St Albans photographer creates virtual tour of Westminster Abbey: Google Street View
PUBLISHED: 12:00 22 July 2016
A Google-accredited St Albans photographer has helped give historic Westminster Abbey its first ever ‘digital close-up’ after putting the church on a virtual tour map.
In doing so, Jo Hailey, of Sandridge, has helped open the doors of one of the world’s greatest churches - the Coronation church since 1066 - to visitors around the globe.
While it saves some people the hassle of physically travelling to Westminster Abbey in London, or paying the £20 adult entry fee, the digital close-up is also apparently prompting others to visit the historic landmark for the first time because they were previously unaware of what was inside it.
Jo, managing director of Striking Places, a photographic company specialising in 360 virtual tours, was approached by the famous monument’s team and selected to provide the virtual tour after giving a successful pitch.
She completed seven shoots of the whole building, including the Grave of the Unknown Warrior, and the Cosmati pavement.
A unique pavement in front of the High Altar, which was laid down by workmen from Rome in 1268 by order of Henry III, Jo had to carefully “walk in stockinged feet” across it.
She said: “I was over the moon to be approached by the Abbey because it is such a prestigious building, steeped in so much history. I had to shoot around the tomb of Elizabeth I for example.”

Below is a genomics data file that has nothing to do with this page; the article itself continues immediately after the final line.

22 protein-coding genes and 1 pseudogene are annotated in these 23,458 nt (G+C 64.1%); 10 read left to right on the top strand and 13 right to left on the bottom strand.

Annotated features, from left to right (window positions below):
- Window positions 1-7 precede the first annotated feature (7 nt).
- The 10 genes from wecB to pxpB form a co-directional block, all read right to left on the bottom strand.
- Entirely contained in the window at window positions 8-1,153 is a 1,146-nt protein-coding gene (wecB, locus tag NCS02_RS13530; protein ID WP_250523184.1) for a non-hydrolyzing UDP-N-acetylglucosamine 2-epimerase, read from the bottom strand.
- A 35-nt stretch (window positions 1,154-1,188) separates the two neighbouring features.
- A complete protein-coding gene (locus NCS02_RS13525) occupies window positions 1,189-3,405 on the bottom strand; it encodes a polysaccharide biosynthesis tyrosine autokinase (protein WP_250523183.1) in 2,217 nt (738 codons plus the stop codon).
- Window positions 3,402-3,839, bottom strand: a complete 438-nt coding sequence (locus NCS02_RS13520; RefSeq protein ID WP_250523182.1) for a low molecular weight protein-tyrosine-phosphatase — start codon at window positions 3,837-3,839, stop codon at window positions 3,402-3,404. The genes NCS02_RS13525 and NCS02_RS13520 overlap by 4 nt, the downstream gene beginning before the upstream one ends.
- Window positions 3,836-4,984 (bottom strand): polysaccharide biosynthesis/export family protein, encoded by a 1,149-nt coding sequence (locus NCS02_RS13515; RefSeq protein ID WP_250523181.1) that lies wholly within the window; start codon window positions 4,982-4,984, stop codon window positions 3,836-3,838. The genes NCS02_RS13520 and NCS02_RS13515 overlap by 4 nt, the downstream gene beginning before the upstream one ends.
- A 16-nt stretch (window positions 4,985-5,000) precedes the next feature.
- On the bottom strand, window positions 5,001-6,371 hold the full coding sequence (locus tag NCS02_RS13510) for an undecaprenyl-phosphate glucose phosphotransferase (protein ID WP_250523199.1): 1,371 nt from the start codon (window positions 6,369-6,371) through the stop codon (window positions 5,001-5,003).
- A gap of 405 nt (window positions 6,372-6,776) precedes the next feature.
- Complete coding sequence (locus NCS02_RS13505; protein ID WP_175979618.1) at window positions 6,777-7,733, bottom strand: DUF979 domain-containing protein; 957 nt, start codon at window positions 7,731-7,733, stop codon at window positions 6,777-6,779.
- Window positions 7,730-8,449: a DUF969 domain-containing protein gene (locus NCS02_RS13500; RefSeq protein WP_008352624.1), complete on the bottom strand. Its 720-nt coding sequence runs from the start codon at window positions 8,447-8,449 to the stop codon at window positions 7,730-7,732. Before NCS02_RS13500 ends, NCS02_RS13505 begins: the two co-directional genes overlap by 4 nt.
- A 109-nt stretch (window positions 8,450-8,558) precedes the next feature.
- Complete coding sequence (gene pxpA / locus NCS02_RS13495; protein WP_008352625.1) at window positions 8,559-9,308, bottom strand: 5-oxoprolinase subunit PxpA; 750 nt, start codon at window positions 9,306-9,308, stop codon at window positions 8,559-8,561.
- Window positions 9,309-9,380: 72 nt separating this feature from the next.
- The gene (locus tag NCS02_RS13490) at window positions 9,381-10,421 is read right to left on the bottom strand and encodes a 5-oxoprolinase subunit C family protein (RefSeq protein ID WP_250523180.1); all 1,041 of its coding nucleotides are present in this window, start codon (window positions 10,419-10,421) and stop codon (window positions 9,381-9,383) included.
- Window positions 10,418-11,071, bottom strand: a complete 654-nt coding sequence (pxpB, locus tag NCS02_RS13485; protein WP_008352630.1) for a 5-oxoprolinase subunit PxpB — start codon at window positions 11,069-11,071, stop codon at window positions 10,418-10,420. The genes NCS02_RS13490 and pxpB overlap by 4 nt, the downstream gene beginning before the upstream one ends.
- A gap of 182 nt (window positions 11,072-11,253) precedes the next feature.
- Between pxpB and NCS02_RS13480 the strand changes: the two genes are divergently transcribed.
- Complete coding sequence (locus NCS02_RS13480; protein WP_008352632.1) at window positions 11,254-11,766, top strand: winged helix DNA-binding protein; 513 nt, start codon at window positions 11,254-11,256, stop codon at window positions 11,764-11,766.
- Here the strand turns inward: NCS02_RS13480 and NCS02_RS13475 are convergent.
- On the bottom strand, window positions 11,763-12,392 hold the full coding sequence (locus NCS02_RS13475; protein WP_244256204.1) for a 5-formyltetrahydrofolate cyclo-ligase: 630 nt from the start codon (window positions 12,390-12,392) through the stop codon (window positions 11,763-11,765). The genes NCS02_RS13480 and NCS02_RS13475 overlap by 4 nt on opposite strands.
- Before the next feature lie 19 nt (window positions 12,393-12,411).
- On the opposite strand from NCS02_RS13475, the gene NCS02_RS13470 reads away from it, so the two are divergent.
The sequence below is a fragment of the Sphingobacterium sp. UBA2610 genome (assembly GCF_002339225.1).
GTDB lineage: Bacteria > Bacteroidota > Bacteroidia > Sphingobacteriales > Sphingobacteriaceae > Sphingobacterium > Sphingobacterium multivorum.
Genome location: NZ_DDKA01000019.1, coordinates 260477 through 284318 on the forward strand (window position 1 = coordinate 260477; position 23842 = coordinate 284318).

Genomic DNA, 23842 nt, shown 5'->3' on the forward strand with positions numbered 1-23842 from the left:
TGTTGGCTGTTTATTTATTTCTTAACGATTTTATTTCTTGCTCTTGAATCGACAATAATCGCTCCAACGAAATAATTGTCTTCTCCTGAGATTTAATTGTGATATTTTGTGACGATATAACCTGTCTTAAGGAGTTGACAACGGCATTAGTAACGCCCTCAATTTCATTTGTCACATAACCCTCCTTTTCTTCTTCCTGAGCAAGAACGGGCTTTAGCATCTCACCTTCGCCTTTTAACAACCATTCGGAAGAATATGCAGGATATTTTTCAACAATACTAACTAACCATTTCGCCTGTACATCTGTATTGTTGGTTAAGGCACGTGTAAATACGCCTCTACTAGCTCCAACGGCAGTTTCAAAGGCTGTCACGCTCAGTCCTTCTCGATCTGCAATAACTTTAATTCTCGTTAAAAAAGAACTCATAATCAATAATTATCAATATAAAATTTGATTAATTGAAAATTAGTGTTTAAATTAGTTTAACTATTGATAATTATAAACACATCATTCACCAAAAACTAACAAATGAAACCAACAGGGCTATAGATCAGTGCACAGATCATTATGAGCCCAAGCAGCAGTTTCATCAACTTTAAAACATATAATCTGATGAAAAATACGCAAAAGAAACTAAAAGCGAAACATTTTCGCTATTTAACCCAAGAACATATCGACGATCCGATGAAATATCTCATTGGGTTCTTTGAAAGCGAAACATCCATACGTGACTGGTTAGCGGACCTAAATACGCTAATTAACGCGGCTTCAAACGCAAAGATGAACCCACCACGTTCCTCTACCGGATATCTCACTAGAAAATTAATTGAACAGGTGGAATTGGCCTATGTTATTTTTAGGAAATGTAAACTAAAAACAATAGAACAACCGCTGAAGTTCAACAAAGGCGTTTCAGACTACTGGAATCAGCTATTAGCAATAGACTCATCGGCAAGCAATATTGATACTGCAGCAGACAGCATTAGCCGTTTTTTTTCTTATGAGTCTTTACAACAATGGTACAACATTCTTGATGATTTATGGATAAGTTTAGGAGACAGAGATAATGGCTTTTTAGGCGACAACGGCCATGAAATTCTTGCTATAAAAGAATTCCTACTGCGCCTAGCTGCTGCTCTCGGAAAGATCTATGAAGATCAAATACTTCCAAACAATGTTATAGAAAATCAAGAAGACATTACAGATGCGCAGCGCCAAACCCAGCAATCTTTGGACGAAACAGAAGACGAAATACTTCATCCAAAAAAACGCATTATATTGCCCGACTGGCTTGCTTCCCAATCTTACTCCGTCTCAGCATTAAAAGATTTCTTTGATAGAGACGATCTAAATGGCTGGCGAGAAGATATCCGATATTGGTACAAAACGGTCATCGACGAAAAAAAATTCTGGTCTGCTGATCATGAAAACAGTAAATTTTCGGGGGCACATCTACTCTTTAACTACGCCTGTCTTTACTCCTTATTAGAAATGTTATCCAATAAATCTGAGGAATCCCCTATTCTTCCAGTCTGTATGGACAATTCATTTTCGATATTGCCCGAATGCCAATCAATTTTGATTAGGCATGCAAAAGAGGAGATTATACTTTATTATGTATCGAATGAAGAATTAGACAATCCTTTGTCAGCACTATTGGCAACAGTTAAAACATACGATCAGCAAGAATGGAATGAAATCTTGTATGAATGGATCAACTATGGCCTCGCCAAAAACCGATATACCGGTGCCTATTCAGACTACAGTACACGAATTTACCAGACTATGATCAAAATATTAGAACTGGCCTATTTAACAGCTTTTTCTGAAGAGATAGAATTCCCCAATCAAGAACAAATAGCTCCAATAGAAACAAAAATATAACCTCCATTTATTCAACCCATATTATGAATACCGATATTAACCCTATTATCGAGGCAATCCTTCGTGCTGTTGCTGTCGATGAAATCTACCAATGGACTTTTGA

The process took six months with early starts as photography shoots are only held between 7-9.30am on Thursdays before the Abbey opens.
Although Jo has a degree in accountancy and hasrun businesses in the past, she has had an interest in photography from a young age.
After battling three types of cancer from the age of 15 into her late 30s, she only became a Google photographer at the beginning of 2012 – one of the few Google accredited photographers in the UK - and believes she has found her niche.
Jo said that Striking Places was, “thrilled to work with the education team at Westminster Abbey on this prestigious project.
“We are proud to have enabled people all over the globe to get right up close to, for example, the Coronation High Altar, and the shrine of Edward the Confessor.”
The Dean of Westminster, the Very Rev Dr John Hall, said the church had been ‘pondering’ how to extend to young people and those who were not able to visit the Abbey, “something of the experience available for our many visitors”.
He said that the project had allowed people to access the church via Google Street View and “see and learn so much more than previously”.
• The virtual tour is available on the Abbey’s website www.westminster-abbey.org/visit-us/virtual-tour
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